NOT many people can say their chickens share the name of a vacuum cleaner, but apparently we can.

Deciding we had enough space to house some creatures we plumped for the fowl variety and, as you do, hit the internet and got a book.

Thumbing through the pages we were struck by the distinguished-looking Vorverk.

They were of German origin and, we learned, bear no relation to the German company which produces the Vorverk vacuum cleaner, which, incidentally, we hadn’t heard of.

They were also on the rare breed list, produce around 170 eggs each per year and in case they didn’t live up to scratch, made a good accompaniment to sage and onion stuffing and roast potatoes.

More importantly they are fairly hardy - a must as we live in an elevated, open-to-all-elements position on the Yorkshire/Lancashire border, near Slaidburn.

After making our choice we hit the internet again. A poultry farm had some near Preston so off we trotted in late July and made a purchase, along with feeders, grit, layers pellets and water receptacles.

Neville, so named by the eldest grandson, (I wanted to name him Dyson, for mischief)) and his three ladies settled in well. We had spent an age making a holding pen which we kept them in for nearly a week. Later we would find this a futile practice as they had absolutely no intention of leaving us and, soon, we realised there was little danger of them finding their way into a casserole dish. We loved them.

Having two acres of land to roam in a decision was made to add to the flock. This time a bit more variety begged and so our own Foghorn Leghorn - a silver duckwing Leghorn cockerel which came free with four pullets, all around 14 weeks of age, joined the family in September.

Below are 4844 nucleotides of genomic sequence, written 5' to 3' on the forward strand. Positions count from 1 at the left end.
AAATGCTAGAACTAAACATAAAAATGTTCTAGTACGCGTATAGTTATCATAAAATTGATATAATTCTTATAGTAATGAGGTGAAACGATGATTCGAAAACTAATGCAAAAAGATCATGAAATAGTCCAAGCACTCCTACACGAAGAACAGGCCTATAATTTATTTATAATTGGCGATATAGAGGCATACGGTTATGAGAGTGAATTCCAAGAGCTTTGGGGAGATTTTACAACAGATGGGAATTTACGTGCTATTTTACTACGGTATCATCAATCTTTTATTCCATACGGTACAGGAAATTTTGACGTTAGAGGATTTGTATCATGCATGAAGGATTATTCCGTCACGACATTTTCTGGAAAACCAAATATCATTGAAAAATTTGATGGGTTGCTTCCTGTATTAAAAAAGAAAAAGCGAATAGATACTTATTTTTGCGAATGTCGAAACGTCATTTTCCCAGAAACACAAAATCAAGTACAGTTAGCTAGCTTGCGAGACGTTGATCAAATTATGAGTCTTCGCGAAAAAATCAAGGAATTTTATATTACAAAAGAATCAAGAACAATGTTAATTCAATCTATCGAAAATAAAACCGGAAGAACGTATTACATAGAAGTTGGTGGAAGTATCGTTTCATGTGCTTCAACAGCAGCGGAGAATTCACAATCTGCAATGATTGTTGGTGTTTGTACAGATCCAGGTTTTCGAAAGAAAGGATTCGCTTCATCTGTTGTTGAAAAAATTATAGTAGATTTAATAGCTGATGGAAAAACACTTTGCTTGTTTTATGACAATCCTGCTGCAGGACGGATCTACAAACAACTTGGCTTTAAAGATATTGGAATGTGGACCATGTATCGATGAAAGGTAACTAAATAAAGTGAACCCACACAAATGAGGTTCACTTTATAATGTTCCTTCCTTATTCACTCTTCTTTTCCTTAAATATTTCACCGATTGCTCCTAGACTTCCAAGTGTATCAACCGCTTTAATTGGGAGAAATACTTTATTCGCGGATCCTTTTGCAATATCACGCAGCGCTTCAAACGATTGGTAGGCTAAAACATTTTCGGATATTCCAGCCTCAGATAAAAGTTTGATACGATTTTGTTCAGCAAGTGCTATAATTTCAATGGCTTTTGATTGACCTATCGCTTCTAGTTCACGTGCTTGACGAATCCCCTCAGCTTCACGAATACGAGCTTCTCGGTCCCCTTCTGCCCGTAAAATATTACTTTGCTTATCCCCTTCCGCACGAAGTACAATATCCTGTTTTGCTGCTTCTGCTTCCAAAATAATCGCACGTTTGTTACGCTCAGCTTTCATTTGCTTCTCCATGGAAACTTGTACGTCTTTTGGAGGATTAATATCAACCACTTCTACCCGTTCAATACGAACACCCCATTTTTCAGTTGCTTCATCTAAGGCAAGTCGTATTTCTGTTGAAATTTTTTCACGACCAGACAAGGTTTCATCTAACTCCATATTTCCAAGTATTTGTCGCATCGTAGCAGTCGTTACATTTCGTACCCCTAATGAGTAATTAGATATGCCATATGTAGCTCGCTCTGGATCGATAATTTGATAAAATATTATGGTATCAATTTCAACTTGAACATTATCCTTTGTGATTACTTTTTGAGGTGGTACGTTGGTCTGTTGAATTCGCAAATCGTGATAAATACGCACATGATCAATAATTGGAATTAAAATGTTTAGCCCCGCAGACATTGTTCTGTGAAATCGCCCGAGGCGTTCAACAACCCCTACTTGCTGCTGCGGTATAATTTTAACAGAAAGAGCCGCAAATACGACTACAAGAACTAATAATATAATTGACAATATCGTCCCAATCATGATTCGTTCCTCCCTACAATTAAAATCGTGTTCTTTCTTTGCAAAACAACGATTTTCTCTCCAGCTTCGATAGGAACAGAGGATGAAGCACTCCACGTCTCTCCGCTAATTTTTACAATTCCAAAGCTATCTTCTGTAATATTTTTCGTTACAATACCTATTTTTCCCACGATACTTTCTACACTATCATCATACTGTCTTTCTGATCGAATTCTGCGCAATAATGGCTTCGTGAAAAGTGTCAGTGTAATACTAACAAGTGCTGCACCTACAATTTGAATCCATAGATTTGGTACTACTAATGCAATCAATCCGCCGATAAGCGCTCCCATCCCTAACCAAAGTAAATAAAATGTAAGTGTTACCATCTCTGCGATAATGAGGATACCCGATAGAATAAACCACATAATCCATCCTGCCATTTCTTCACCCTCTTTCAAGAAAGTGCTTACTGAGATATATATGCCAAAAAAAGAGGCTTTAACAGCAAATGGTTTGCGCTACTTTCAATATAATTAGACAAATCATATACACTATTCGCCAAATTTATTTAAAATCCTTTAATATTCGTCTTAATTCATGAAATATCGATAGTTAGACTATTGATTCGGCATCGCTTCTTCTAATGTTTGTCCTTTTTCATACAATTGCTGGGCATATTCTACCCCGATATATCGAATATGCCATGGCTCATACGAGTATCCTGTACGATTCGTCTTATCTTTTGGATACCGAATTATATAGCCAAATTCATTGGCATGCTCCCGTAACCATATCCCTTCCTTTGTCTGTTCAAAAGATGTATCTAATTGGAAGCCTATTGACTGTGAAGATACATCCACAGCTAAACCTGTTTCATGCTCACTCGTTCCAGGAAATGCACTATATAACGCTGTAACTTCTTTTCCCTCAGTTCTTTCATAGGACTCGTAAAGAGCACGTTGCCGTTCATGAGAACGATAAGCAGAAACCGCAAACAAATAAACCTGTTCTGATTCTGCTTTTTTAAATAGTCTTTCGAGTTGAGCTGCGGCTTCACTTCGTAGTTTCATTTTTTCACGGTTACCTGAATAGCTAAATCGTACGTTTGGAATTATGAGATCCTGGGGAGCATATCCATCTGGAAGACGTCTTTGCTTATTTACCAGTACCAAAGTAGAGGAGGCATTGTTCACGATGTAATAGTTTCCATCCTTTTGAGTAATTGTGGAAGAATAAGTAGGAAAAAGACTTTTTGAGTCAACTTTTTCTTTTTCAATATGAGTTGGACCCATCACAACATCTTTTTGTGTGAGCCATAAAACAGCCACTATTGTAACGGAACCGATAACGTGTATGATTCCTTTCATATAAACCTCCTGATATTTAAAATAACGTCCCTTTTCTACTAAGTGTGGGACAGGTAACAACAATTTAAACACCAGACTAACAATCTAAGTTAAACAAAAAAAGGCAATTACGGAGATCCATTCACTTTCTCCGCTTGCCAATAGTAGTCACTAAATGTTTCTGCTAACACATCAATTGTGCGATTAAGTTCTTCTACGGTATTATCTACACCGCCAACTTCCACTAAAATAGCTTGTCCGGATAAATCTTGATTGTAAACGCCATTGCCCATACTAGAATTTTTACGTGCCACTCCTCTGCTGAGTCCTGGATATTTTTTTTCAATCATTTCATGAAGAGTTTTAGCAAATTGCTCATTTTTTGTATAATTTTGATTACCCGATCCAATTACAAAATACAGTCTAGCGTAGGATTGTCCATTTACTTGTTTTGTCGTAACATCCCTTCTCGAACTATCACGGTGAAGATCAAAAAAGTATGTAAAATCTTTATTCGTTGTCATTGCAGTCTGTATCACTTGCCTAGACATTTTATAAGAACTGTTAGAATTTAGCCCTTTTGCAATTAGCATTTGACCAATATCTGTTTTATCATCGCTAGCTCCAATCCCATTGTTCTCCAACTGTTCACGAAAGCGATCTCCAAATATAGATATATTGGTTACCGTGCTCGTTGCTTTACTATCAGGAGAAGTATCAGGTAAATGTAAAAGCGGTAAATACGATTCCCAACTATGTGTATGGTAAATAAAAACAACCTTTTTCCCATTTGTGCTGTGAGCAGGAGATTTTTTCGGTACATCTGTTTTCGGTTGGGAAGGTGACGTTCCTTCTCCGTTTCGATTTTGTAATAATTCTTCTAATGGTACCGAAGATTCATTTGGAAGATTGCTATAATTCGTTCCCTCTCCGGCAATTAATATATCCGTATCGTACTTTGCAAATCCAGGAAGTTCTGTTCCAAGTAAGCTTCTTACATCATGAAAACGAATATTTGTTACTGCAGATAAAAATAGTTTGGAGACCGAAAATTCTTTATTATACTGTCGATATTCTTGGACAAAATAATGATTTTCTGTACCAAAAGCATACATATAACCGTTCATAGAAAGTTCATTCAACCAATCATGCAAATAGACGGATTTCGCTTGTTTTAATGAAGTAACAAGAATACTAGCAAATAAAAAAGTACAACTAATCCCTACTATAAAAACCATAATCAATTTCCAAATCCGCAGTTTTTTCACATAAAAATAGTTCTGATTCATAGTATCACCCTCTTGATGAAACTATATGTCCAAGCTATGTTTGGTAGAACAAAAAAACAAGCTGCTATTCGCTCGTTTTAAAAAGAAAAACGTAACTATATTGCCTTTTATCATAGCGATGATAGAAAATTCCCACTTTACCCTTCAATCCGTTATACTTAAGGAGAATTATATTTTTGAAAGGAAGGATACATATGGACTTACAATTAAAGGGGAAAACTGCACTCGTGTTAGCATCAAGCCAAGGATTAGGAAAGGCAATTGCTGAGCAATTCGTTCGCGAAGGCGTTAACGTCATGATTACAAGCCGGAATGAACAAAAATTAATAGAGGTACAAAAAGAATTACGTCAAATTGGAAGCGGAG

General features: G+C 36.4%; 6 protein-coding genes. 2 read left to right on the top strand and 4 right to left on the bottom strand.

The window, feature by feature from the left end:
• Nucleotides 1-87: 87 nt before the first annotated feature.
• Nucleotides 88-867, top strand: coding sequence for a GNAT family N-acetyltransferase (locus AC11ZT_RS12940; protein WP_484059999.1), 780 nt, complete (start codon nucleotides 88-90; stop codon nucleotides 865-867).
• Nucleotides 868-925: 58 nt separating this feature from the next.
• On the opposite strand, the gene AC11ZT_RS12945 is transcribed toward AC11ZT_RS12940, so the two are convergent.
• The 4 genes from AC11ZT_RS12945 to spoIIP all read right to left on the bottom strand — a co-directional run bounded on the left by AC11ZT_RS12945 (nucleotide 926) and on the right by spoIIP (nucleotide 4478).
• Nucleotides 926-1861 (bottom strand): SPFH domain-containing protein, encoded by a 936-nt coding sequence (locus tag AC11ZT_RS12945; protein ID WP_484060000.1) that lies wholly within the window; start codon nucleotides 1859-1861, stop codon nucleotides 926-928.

Paxo and his ladies were a bit skittish and as soon as they were released from their coop the following morning they headed for some bushes and wouldn’t come out. It seems they had been reared indoors and hadn’t so much seen the light of day let alone humans or even vehicles.

They bolted at the sound of motorbikes or heavy lorries on the road and had no idea what to do when caught out in a heavy hail shower.

Before long, they grew accustomed to their home and ventured out and have grown considerably into handsome birds. They are not show standard by any stretch of the imagination but we really only wanted them for their good egg-laying qualities.

Neville was not too upset about this potential upstart joining the family. Seemingly, Vorverks are very tolerant of other cockerels and Paxo didn’t seem overly bothered about chasing Neville’s ladies just yet. That would come later, and often.

A few weeks afterwards and a friend of a friend gave us two warrans and two bluebell hens. Three were laying daily and all was going swimmingly until one got run over on the road, another ran off in shock and another fell of its perch, quite dead, one night.

Around the beginning of October we would see an advert selling five standard warran hens near Lawkland; the sort you’d find in most farmyards. They came, boisterous and friendly, with their own bungalow and feeders for the sum of £70.

These girls have given us three or four eggs a day, sometimes five and occasionally six (one must have held one back) since day one.

A few more weeks passed by and all the chickens seemed to be getting on famously.

Fancying some newcomers, particularly bantams, we went along to see what was on offer at a poultry show and sale, at Clitheroe.

Out we came with a pair of gold Sebrights, developed in England, a pair of gold rare breed Kraienkoppe developed in Germany, and a trio of gold pencilled Hamburgs which, despite the name, were apparently developed in the north of England.

We spent a ‘paltry’ £25 on the lot of them.

What comics they all are from the prim and proper, though not particularly pretty, Kraienkoppe hen (apparently the name translates roughly as ‘crow head’) and her mate, Karl, to the bossy Sebright cockerel, Sidney, and the handsome and athletic-looking Hamburg, Henry.

The bluebell, the only survivor of the four hens, began bullying the bantams so we found her a new home on a neighbouring farm.

We’re currently making some more coops to house more endangered British species and making a breeding pen and look forward to hatching some eggs from these entertaining family members this spring.